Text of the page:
Feb 232012

In a previous post we noted that big Mexican cities with populations of over 500,000 have drug war death rates about 40% higher than the rest of Mexico. However the highest rates of all are in small northern municipalities which have experienced very high levels of drug violence.

Mier, Tamaulipas was the most dangerous municipality in 2011 as it was in 2010. Though the number of drug war deaths in the town of 4,768 (2010) decreased from 93 in 2010 [note 1] to 50 in the first nine months of 2011 [note 2], it still led the country with 1,398 drug war deaths per 100,000/yr [note 3]. This is 91 times the rate for all of Mexico which was 15.3 in 2011 and also over ten times as dangerous as Acapulco, the large city with the highest rate of drug violence. Actually the death rate per population for Mier is probably higher because the mayor estimates that a third of the population may have fled the violence-prone town [note 4]. Mier is only about eight kilometers (five miles) from the Texas border and roughly midway between Nuevo Laredo and Reynosa. The municipality may be a bit more peaceful now that the Mexican military has occupied the town.

Guerrero, Mier’s immediate neighbor to the northwest with a population of 4,468, ranked second with a death rate of 1,045 or roughly 68 times the average. Both Guerrero and Mier are located between two warring drug cartels, the Zetas and the Gulf Cartel. Mier’s other neighbor along the Rio Grande, Miguel Alemán, fared somewhat better. Its death rate dropped from 407 in 2010 to 114 in 2011; but its 2011 rate was still over seven times the national average. The data reveal that municipalities along the border between Nuevo Laredo and Reynosa are among the most dangerous in all of Mexico. Interestingly, the rate for Reynosa itself was only 11 or about 27% below the average.

In third place is San Fernando, also in Tamaulipas, with a death rate of 680, about 44 times the average. This community of 57,220 suffered 292 deaths in 2011. Over half of these deaths were discovered in mass graves of Central Americans who were trying to immigrate to the US, but were kidnapped and murdered by drug cartels.

Next on the list are three small municipalities in Chihuahua – Guadalupe (rate of 496), Gran Morelos (373) and Cusihuiriachi (369). The 2011 death rates in these towns were 24 to 32 times the national average. While the rate for Guadalupe declined 42% since 2010, the rates for Gran Morelos and Cusihuiriachi were up 50% and 150% respectively. As mentioned in an earlier post, the State of Chihuahua had the highest 2011 drug war death rate among Mexico’s 32 states.

Drug war death totals in small communities can change dramatically from year to year. For example, Saric, Sonora with a population of 2,703 had 30 deaths in 2010 and zero in 2011. General Bravo, Nuevo Leon had 18 deaths in 2010 and zero in 2011 while Yecora, Sonora had 18 deaths in 2010 and only one in 2011. The number in General Treviño, Nuevo León went from 21 down to only two, but it still had the 8th highest rate among Mexico’s municipalities.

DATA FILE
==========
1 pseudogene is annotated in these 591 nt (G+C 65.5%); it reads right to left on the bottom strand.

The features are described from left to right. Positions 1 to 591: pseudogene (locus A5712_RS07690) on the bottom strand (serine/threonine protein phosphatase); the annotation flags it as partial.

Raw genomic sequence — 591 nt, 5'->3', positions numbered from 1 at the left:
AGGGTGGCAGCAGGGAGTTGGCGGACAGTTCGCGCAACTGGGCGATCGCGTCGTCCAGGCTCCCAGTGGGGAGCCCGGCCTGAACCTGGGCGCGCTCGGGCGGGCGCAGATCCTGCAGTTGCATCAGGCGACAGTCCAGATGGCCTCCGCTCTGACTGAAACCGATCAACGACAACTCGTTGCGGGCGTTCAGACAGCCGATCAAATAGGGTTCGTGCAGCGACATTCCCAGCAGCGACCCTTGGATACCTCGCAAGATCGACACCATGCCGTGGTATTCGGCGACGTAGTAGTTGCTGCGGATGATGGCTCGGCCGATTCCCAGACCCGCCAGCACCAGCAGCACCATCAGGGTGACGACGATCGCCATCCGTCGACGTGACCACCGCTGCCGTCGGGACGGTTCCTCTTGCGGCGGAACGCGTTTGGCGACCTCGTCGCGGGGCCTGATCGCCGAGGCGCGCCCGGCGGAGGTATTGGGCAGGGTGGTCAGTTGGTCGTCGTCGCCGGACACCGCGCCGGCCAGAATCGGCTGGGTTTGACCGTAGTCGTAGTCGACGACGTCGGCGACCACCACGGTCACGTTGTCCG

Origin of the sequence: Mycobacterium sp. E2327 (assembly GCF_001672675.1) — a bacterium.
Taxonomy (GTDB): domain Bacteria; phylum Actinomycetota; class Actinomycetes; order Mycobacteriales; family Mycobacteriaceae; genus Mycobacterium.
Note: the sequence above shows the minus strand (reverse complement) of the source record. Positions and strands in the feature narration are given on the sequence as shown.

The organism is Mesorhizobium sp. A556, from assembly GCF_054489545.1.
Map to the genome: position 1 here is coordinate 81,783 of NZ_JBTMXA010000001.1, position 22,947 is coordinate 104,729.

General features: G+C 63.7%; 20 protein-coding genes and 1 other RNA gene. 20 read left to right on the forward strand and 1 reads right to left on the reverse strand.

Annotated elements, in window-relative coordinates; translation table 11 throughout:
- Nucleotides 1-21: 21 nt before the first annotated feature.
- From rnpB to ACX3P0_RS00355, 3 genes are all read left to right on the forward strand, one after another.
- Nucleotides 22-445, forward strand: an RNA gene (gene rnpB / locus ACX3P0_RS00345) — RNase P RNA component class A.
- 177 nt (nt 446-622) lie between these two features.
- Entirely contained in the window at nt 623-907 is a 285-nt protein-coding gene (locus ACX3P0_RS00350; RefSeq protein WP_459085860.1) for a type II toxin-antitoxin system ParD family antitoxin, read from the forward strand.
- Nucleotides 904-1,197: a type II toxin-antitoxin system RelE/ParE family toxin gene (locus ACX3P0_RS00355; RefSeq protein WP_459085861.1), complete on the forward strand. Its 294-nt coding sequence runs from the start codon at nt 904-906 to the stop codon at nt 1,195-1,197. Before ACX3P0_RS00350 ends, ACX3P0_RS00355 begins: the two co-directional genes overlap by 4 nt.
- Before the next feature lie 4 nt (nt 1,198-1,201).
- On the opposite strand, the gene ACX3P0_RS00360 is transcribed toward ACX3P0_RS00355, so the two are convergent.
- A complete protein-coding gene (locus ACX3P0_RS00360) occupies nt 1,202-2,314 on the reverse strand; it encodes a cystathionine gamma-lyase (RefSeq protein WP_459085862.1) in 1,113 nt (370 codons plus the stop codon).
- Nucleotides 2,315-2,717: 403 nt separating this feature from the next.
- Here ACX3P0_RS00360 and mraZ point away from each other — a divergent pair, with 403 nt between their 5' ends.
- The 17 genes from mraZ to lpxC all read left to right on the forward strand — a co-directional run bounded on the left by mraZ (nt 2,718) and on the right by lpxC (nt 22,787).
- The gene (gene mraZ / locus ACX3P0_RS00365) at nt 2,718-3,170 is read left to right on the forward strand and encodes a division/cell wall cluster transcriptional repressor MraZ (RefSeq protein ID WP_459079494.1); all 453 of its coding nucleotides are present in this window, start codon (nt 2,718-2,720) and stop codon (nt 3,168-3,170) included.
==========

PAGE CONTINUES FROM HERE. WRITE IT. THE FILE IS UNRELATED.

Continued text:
On the other hand, drug war deaths in Boca del Rio, Veracruz went from 2 in 2010 to an alarming 94 in 2011. This resulted in a rate increase of 6,167% and a rate six times the average. The rate for Zihuatanejo de Azueta, Guerrero increased by 650%; that of Yurécuaro, Michoacán went up by 452% while that for Cosalá, Sinaloa was up 317%, giving it a rate 13 times the average.

Zihuatanejo de Azueta is different than many of the other communities with very high drug war death rates because it has a rather large population of 104,609 and includes the famous international resort of Ixtapa. The number of drug war deaths in the municipality went from 16 in 2010 to a very disturbing 90 in 2011, giving it a death rate of 115, almost as high as Acapulco’s rate of 134. Certainly, the high drug war death rates in Zihuatanejo and Acapulco have damaged their tourism industries.

Twenty municipalities had drug war death rate in 2011 higher than 100 per 100,000/yr or about seven times the national average (see table). Two of these are the large municipalities of Ciudad Juárez and Acapulco. The 20 communities are spread across six northern and western states: six in Chihuahua, five in Tamaulipas, three in Guerrero, two in Sinaloa and Michoacán, and one each in Sonora and Nuevo León. Before randomly traveling in areas of these states, it would be a good idea to check local media and bulletin boards for indications of recent drug violence.


[1] “Mexican drugs war murders data mapped”, The Guardian, posted by Johanna Tuckman, Jan 14, 2011. http://www.guardian.co.uk/news/datablog/2011/jan/14/mexico-drug-war-murders-map. For data see: http://www.google.com/fusiontables/DataSource?dsrcid=393962.

[2] “Van mas de 47 mil muertos por nacroviolencia: PGR”, El Universal, 12 January 2012, http://www.eluniversal.com.mx/notas/822078.html.

[3] The rates for 2011 were adjusted because data are available for only the first nine months of the year.

[4] Christopher Sherman (AP), “Drug War: Despite army takeover, fear grips Mexican town”, Press-Telegram, Long Beach, CA, Dec 7, 2011. http://www.presstelegram.com/breakingnews/ci_19488405

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